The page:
It’s official. Our daughter has moved away to start University. In one day our family system shifted from four to three -- at least those of us living at home. It’s making me think on a very personal level about system theory and patterns that we witness in teams experiencing change. System theory says that every time someone leaves or joins a system (family, team or group) that the organic nature of the system changes. There is an automatic adjustment and recalibration. Often times the changes happen at an unconscious level. If the system needs certain roles or relies on certain skills, inevitably those remaining on the team will step into unoccupied roles. This assures the continuity of the system (functional and emotional).
In families, just like in teams, each person plays a formal role. In this case our daughter is the oldest child. As the oldest child, she has played certain roles in all of our lives. She’s been the responsible one assuring that tasks get done on time and according to plan. She’s also the tradition holder assuring that holidays unfold with certain reliable ceremony. She values relationships and always spent time with each of us individually.
In our family system we have two nested systems – two parents and two kids. As parents, we are still parents of two yet the way we’ll interact with them has now changed. It’s like we have become a virtual team as one of our members will only be connected virtually through Skype, text, FB and phone calls. The home team of three will shift and change. We’ll create new patterns and routines that will work for our dynamic.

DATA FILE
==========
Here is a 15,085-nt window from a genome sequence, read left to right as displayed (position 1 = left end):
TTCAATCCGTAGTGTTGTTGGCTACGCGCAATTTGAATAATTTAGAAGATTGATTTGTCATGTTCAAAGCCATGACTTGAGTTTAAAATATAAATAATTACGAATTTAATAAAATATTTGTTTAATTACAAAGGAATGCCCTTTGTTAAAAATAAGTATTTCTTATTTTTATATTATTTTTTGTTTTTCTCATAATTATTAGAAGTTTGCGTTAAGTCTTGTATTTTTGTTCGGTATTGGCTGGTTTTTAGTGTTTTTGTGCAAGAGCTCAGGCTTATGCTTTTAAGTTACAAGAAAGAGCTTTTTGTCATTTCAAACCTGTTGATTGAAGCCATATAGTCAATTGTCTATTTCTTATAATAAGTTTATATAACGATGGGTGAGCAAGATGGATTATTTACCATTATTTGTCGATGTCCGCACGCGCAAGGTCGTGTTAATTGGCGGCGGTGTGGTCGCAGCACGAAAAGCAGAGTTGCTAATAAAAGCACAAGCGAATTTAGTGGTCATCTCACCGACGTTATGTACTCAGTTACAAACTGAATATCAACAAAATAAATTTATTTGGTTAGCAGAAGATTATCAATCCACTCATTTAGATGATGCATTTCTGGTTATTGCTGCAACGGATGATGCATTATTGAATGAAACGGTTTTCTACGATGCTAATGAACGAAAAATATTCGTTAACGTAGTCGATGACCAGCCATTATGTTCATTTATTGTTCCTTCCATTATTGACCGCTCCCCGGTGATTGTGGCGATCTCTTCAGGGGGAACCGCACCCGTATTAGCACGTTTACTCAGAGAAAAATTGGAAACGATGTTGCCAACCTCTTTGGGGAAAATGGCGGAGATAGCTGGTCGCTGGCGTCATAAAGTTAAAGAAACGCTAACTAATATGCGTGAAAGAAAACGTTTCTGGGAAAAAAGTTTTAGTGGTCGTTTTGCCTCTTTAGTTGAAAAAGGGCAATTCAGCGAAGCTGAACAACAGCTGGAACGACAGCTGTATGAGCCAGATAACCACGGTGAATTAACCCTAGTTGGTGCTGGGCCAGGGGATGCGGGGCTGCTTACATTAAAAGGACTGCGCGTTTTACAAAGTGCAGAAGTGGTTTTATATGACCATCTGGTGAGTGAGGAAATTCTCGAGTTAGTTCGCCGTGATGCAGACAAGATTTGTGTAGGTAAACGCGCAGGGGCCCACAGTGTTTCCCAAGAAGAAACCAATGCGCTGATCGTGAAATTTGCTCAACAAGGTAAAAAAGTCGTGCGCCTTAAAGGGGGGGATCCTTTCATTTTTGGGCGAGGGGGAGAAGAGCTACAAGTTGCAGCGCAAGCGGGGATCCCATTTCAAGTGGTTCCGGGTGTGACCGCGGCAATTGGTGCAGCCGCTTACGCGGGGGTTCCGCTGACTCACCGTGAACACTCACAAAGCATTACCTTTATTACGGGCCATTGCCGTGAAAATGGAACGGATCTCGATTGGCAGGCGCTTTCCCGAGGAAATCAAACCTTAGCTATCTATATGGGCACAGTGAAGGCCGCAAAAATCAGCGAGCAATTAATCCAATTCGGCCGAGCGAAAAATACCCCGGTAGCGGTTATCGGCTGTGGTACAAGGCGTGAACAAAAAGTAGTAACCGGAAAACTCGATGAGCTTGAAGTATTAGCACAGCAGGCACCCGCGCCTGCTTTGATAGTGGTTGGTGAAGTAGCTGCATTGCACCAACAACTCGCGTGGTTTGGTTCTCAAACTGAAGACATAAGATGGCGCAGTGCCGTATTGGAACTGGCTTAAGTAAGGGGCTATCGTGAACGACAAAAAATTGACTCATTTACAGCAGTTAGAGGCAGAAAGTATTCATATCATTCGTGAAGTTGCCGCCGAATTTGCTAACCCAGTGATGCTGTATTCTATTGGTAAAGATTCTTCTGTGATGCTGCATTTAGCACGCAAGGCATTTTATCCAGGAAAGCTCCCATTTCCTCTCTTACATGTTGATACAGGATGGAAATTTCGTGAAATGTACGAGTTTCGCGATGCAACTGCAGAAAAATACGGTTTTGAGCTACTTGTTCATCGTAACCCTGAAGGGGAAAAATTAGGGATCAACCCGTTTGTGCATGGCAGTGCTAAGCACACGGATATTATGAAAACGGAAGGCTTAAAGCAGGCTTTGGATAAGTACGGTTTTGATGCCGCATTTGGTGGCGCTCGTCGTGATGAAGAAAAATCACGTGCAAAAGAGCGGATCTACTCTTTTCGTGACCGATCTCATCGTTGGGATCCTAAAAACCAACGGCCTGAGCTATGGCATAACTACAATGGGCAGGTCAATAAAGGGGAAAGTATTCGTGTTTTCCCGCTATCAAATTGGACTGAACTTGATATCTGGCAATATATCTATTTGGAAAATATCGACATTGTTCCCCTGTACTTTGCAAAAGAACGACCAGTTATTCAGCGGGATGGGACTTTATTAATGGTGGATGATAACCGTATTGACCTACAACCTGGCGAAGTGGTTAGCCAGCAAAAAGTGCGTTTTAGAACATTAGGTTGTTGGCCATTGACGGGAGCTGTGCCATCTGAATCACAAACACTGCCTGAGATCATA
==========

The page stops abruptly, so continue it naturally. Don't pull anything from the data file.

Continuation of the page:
When family systems change, just like with teams, it’s important to talk about the obvious changes – the ones you can anticipate. When one member is gone and their strengths and skills leave with them, it’s important to plan for how you’ll mange the changes. Speaking about the changes is important so that there are no assumptions. In our case we had a gender balance – two males and two females. Now, I’m the only female. Who knows what that means for our family dynamic. Who will watch the reality dance shows with me?
It’s also important to pay attention to the subtle signals that will emerge; the things that people are experiencing and not talking about. Our son is already demonstrating more of a need to be close to us and hug us. As Mom I know he’s giving us the hugs that were reserved for his sister. It seems that by being the “only child” he’s already taking the opportunity to be seen and heard more as he often followed his sisters’ lead. This phenomenon is common on teams where people will quietly assume new informal roles held by a former colleague. If the system needs nurturing then others will start to demonstrate it in new ways. That’s exactly what our little system is already doing.
It’s a fascinating time. There are lots of adjustments ahead. However, I hold a sense of confidence in knowing that we’ll calibrate to find a new balance and still be connected with each other – just in new and different ways.